Private credit. Private credit fundraising softened in 2018 (down 15 percent versus 2017), but its long-term growth trend remains intact. In fact, 2018 was the second-highest fundraising year in history for the asset class (Exhibit 5). Seven-year trailing fundraising has grown at an average of 9 percent per annum since 2013, outpacing both PE and closed-end real estate growth, on the back of sustained low interest rates and a long economic expansion. Annual returns for private debt have averaged around 10 percent since 2008, with higher yields than are available in public debt. This has been an attractive proposition to more and more investors. A good indication is high-yield spreads, which reached ten-year lows in 2018 before widening again in the fourth quarter.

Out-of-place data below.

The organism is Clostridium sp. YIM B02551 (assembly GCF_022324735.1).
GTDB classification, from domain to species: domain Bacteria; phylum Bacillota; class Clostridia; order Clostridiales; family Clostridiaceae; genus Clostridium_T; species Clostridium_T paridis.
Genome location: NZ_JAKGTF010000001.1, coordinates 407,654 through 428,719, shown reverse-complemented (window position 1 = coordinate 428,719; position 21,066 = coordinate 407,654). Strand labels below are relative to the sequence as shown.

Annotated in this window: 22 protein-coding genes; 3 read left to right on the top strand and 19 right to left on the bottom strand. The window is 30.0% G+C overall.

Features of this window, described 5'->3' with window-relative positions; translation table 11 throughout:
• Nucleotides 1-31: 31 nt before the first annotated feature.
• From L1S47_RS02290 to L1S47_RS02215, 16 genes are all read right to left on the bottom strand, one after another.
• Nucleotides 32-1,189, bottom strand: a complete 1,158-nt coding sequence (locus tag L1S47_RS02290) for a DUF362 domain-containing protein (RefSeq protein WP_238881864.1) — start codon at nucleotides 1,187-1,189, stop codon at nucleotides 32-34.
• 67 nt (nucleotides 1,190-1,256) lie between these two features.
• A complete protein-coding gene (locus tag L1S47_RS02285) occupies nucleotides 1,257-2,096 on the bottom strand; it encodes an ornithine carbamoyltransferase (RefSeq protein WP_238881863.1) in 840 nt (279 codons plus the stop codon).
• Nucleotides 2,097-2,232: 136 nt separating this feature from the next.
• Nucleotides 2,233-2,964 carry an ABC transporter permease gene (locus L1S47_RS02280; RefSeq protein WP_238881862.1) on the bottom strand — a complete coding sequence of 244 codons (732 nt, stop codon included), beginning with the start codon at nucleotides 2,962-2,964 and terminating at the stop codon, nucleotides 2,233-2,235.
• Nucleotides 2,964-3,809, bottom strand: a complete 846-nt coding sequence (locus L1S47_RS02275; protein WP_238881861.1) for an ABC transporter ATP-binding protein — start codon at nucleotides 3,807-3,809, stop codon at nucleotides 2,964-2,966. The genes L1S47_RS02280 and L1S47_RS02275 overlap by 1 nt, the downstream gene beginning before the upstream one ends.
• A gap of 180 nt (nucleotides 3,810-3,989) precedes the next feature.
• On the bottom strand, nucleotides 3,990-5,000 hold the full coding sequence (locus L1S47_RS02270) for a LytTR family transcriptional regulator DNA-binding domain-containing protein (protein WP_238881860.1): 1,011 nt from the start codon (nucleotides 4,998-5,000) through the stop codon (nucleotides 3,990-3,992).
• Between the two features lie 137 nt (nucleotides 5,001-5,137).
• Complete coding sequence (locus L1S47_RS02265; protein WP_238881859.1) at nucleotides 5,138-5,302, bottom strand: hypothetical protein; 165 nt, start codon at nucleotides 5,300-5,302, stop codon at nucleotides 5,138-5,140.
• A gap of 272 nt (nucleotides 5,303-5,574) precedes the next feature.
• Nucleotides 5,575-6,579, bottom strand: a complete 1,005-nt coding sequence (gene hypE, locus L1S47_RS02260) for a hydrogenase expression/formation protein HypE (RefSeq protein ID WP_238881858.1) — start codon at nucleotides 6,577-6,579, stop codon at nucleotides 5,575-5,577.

Private credit funds (and hedge funds, which are not included in our data) are now filling a financing void for many middle-market and sponsor-owned companies, helping sectors and providing security structures avoided by banks. Private credit has also increasingly returned to covenant-light lending as the market has grown hotter: in a recent survey by the Alternative Credit Council, 38 percent of North American private credit lenders reported lower financial covenants in the past year, versus just 8 percent reporting higher covenants.
There are obvious merits to investing in privately held companies. For one thing the reporting requirements are considerably less onerous but there is also cashflow and the ability to invest in growth at an earlier stage; thereby catching more of the base effect as businesses expand. The flip side is these advantages are well understood and the desire to capture yield has reduced returns and driven up prices.Click HERE to subscribe to Fuller Treacy Money Back to top